The robbers were loud in their praises.
“Indeed you are a brave fellow,” they said, “will you be our captain?”
Tom Thumb, thanking them, declined this honor, for he was anxious to see more of the world. Then the booty was apportioned out, but only a ducat was given to the little tailor, for that was as much as he could carry.
So Tom girded on his sword again, and bidding farewell to the robbers, continued his travels.
He tried to get work under various masters, but they would have nothing to do with him, so after a while he took service at an inn. But the maids there disliked him, for he was about everywhere, and saw all that went on, without being seen himself; and he told their mistress of their dishonest ways, of what was taken off the plates, and from out the cellars.
So they threatened they would drown him, if they caught him, and determined to do him some harm. Then, one day, a maid mowing in the garden saw Tom Thumb running in and out between the blades of grass, so she cut the grass, in great haste, just where he chanced to be, tied it all in a bundle, and, without anyone knowing, threw it to the cows.
Then one big black cow took up a mouthful of grass directly, with Tom in it, and swallowed it down; without doing him any damage, however.
But Tom did not approve of his position, for it was pitch dark down there, with no light burning.
When milking time came, he shouted—
“Drip, drap, drop,
Will the milking soon stop?”
but the sound of the milk trickling into the pail prevented his voice being heard.
Not long afterwards the master came into the shed, and said:
“I will have that cow killed to-morrow.”
This put Tom Thumb into a great fright, and he called out loudly:
“Please let me out, here I am inside.”
This the master heard plainly enough, but could not make out where the voice came from.
“Where are you?” he inquired.
“In the black cow,” was the reply.
However, the master could not understand what was meant, and so went away.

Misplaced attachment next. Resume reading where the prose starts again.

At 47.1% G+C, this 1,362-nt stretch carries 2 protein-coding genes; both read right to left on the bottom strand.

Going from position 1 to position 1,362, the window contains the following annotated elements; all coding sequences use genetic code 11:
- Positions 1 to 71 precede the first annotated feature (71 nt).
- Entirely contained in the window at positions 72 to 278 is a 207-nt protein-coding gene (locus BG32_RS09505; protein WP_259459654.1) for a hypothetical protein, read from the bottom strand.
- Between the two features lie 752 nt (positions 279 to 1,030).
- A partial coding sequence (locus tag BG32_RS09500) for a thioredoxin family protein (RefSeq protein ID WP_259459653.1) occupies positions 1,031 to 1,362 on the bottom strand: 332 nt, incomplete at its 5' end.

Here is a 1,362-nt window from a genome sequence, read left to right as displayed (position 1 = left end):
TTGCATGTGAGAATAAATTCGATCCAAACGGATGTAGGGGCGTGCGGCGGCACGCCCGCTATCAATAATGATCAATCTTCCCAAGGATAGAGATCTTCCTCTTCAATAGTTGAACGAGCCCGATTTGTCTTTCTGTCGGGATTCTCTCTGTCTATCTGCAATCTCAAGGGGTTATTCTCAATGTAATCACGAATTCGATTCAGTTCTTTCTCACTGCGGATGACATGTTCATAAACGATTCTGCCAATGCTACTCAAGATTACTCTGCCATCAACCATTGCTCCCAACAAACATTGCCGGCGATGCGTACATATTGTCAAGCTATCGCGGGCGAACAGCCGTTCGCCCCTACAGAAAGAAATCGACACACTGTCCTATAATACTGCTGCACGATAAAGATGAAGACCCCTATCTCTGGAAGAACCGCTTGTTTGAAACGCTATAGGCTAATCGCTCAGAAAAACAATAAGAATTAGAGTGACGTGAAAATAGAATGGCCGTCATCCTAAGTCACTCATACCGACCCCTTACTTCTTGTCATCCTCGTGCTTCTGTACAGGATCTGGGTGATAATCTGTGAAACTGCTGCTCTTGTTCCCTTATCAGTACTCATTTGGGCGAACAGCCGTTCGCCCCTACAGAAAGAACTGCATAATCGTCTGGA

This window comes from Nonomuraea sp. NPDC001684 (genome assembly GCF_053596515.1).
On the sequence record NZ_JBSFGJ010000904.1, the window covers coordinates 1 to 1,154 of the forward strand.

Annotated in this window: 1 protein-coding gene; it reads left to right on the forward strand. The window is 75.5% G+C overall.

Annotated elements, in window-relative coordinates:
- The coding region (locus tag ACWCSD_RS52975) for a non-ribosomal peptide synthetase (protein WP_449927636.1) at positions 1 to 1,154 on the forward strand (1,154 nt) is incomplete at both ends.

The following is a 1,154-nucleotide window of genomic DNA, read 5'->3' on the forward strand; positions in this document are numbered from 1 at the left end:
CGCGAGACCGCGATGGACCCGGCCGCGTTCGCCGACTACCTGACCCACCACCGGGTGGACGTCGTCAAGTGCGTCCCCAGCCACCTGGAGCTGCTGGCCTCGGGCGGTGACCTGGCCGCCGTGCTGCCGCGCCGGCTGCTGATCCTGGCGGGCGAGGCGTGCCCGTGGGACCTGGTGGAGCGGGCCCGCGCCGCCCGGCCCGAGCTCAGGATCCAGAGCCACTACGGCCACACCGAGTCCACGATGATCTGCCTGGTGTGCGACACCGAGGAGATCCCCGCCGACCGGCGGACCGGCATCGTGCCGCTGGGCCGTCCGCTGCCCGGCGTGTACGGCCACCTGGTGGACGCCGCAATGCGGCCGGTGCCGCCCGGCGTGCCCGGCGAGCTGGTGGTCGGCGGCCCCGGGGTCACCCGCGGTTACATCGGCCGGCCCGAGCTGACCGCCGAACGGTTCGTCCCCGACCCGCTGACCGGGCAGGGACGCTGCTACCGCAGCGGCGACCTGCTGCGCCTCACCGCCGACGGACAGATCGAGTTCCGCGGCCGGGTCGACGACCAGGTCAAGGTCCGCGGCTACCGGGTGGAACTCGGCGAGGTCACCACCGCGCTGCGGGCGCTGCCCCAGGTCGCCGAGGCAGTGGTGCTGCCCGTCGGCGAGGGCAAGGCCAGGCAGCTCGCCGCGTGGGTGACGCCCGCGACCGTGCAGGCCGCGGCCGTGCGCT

The following morning the cow was killed, but fortunately in the cutting up the knife did not touch Tom Thumb, who was put aside with the meat that was to be made into sausages.
When the butcher began chopping, he cried as loudly as he could—
“Don’t chop far, I am down beneath,” but the chopper made so much noise, that he attracted no attention.
It was indeed a terrible situation for poor Tom. But being in danger brightens one’s wits, and he sprang so nimbly, this way and that, keeping clear of the chopper, that not a blow struck him, and he did not get even a scratch.
However, he could not escape, there was no help for it, he was forced into a skin with the sausage meat, so was compelled to make himself as comfortable as might be. It was very close quarters, and besides that, the sausages were suspended to smoke in the chimney, which was by no means entertaining, and the time passed slowly.
When winter came, he was taken down for a guest’s meal, and while the hostess was slicing the sausage he had to be on his guard, lest if he stretched out his head it might be cut off.
Watching his opportunity, at last he was able to jump out of the sausage, and right glad was he to be once again in the company of his fellow-men.
It was not very long, however, that he stayed in this house, where he had been met by so many misfortunes, and again he set forth on his travels, rejoicing in his freedom, but this did not long continue.
Swiftly running across the field came a fox, who, in an instant, had snapped up poor little Tom.
“Oh, Mr. Fox,” called out the little tailor, “it is I who am in your throat; please let me out.”
“Certainly,” answered Reynard, “you are not a bit better than nothing at all, you don’t in the least satisfy me; make me a promise, that I shall have the hens in your father’s yard, and you shall regain your liberty.”
“Willingly, you shall have all the hens; I make you a faithful promise,” responded Tom Thumb.
So the fox coughed and set him free, and himself carried Tom home.
Then when the father had his dear little son once more he gave the fox all his hens, with the greatest of pleasure.
“Here, father, I am bringing you a golden coin from my travels,” said the little fellow, and he brought out the ducat the thieves had apportioned to him.
“But how was it that the fox was given all the poor little hens?”
“Foolish little one, don’t you think your father would rather have you, than all the hens he ever had in his yard?”
Citation: Grimm, James and Grimm, Wilhelm, authors. Olcott, Frances Jenkins, ed. Grimm’s Fairy Tales. PA: The Penn Publishing Company, 1922. This story is in the public domain and is part of the cited work.